After dinner was the conference party, this year held at Tryst in the Wynn.  The club was very nice, with a beautiful outdoor patio overlooking several waterfalls.  The patio gave opportunity to escape the overly crowded and loud main lounge, and to enjoy some fresh air.  Things went late into the night, so I’m expecting to see less people in tomorrow’s general session.

Wednesday, January 26, 2011

Sanju started out the keynote with the MicroStrategy Awards presentation.  The winners were as follows:

  • Advanced Analytics: LinkedIn
  • High Performance: Starbucks
  • Extranet: CVS/Caremark
  • Mobile Deployment: Novation
  • Enterprise Deployment: Societe Generale
  • Excellence in BI: Sears

Kurt Schlegel from Gartner spoke on some of Gartner’s Strategic Planning Assumptions.  He outlined them as:

  • In memory BI
  • Interactive Visualization
  • Mobile Business Intelligence
  • Customer Facing BI

It’s not surprising that these align nicely with the features MicroStrategy is highlighting at the conference.

Next up was Mark LaRow from MicroStrategy, who spoke about three trends he sees in BI.  Trend 1 was BI apps, specifically on tablets and handheld devices.  He turned over to Tony Van der Hoek from Coca Cola who talked about their business approach to mobile deployment.  Then came Bruce Yen from Guess? who demonstrated the iPad app they built and deployed to their organization.  Mark returned to the stage with Trend 2 – High Scale, High Performance.  Nothing surprising there.  Trend 3 is Self Service BI via Visual Exploration.  Mark demos a completely new feature called Visual Exploration that will be available in the 9.2 release.  It’s completely flash based, and when used with the just released Import Data feature makes for easy business analysis of their own data without IT intervention.  That seems like a double edged sword to me.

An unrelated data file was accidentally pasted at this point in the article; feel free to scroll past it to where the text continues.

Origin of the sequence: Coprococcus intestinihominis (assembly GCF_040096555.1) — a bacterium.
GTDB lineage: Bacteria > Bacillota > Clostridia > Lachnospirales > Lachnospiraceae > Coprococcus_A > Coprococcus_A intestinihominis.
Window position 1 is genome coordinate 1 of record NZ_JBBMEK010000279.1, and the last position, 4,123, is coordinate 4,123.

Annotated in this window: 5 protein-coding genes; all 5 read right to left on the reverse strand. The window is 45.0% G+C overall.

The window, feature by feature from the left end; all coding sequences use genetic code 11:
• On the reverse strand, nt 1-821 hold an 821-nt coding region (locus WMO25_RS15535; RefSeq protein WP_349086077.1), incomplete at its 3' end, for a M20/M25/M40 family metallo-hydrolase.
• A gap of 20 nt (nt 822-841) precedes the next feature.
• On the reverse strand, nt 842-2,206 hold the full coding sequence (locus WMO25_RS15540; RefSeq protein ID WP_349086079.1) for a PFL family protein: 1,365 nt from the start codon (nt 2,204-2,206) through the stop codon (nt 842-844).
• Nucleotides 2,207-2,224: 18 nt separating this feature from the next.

The afternoon was filled with technical sessions.  Again, feedback was positive and the attendees seem generally excited.  The day ended with Regional Receptions and these were some of the most highly attended I’ve ever experienced at MicroStrategy World conferences.  I attribute it to customers eagerness to talk about the features and products already announced, even before tomorrow’s Futures presentation.